This week, we look back at the career of a stalwart Elstree star who in his latter years I was lucky enough to call a friend.

Richard Todd made many films in Borehamwood and was Elstree Studios’ longest-serving contract star.
I first met Richard in the 1980s when his screen career was behind him, but he was still appearing around the country and on stage in the West End.

I asked him why he continued to work and he replied: “Well, because I enjoy acting, but also I need to earn a living because we never made the kind of money you read about with Hollywood stars.

“In 1949, I attended the première of my film The Hasty Heart in Leicester Square. I was treated like a star and earned an Oscar nomination, but earned less that the director of photography.”

Richard had a distinguished career in the war and upon his return he was put under contract at Elstree. 
Richard’s most famous film was playing Guy Gibson in The Dam Busters and he was always proud of the film.

Speaking about it, he said: “The studio spent two years preparing that movie because we all felt a duty of care to those young men who lost their lives as the war had only finished a few years earlier.”

He went on to play Robin Hood for Walt Disney and to travel to Hollywood, but preferred to stay in the UK.

“I always felt at home at Elstree,” he told me and generally had good memories, except for one film.

“We were making a war film with Laurence Harvey who I found very undisciplined and we had a young actor in it named Richard Harris who Harvey kept leading astray.

“One day filming was delayed when Harris turned up very hungover and I gave him quite a dressing-down about being a professional and respecting fellow actors and the crew. He was good after that — at least for the length of filming.”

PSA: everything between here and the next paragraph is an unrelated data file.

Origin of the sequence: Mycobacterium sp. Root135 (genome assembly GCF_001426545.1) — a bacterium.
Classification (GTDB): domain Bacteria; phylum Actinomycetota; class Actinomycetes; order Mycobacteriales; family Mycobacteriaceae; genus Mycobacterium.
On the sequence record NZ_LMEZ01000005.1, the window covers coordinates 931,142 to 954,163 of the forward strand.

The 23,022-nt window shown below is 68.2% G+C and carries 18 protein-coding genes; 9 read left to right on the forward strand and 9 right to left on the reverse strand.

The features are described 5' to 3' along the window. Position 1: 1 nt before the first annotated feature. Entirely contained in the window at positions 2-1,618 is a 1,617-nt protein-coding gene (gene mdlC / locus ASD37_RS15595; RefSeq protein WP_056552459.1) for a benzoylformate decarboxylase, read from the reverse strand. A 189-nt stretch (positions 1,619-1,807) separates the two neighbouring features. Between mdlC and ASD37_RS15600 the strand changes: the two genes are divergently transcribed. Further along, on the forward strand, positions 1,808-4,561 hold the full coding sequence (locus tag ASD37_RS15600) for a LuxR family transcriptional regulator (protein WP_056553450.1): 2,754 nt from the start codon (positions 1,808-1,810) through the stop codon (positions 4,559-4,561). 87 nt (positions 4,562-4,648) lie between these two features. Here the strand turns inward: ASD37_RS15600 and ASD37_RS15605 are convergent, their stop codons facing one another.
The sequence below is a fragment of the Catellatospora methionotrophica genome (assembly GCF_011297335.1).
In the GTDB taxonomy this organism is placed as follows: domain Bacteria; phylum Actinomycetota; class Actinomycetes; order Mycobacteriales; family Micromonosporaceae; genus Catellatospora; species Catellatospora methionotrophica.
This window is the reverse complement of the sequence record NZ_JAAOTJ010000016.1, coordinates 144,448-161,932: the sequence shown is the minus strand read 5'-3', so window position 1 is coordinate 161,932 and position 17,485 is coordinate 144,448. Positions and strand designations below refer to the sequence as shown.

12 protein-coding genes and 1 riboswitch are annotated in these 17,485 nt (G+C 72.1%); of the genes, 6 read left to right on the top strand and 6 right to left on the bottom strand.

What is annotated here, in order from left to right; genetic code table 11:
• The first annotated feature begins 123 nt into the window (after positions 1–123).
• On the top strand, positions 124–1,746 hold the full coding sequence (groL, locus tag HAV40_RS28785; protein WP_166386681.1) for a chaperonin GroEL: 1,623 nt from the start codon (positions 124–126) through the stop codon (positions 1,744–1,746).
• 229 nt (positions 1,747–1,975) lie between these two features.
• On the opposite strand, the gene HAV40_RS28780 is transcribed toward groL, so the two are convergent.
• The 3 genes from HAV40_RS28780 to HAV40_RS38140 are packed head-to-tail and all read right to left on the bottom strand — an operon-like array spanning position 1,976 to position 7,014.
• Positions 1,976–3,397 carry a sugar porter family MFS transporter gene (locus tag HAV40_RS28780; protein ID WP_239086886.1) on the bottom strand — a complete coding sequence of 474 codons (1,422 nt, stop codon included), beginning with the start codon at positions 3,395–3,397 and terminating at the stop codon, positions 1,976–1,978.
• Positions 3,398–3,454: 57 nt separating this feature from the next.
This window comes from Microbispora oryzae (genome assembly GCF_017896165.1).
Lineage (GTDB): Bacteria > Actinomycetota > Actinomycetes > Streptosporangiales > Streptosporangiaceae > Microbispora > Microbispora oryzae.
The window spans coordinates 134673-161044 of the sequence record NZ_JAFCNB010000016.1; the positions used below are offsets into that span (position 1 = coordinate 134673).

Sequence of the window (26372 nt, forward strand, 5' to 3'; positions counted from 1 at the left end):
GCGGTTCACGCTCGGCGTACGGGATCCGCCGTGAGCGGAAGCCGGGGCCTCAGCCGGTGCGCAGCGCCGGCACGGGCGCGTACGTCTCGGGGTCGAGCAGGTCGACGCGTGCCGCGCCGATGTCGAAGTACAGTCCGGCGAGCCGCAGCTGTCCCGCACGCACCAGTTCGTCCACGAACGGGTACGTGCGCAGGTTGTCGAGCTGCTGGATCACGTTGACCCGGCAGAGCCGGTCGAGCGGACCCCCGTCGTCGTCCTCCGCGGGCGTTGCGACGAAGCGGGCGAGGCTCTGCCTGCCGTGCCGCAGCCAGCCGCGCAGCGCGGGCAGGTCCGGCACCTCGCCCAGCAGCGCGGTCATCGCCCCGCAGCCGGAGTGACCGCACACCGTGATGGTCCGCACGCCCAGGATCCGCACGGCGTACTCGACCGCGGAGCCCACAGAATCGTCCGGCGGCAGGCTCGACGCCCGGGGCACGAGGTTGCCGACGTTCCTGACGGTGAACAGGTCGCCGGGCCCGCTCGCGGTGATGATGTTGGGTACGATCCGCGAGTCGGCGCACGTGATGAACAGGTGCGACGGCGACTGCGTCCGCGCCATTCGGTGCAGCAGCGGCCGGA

In 1988, we filmed a BBC documentary called Elstree: Britain’s Hollywood and I acted as programme consultant.

We had Richard wandering around Elstree Studios when out of a stage door stepped Harrison Ford dressed as Indiana Jones.

In 1996, Richard was the recipient of one of our plaques of honour and I organised an informal ceremony with him and some former co-stars at the studio.

Bernard Cribbens recalled they made a film together at the studio in the 1950s called The Yangste Incident, but as Richard was the captain of the ship and he was a rating in the engine room, they never actually met during filming.

Veteran character actor David Lodge got a laugh, remembering: “I did a film with Richard and Peter Sellers.

“Everyone knows Richard wore lifts in his shoes or stood on a box to give him extra height, making him the same height as Sellers, who got upset so he started wearing lifts.

“I was taller than both of them so for fun I wore lifts, until one day the lighting cameraman exploded, saying: “What the hell is happening in this film — everyone is growing in each scene.”

Richard was guest of honour at two of the Elstree film evenings and we last met at the Reel Cinema in Borehamwood when Elstree Screen Heritage showed The Dam Busters and I had the pleasure to interview Richard and then sit beside him watching the film he had made more than 50 years before.

In his private life he endured the tragedy of two of his sons committing suicide and succumbed to cancer at the age of 90 in 2009.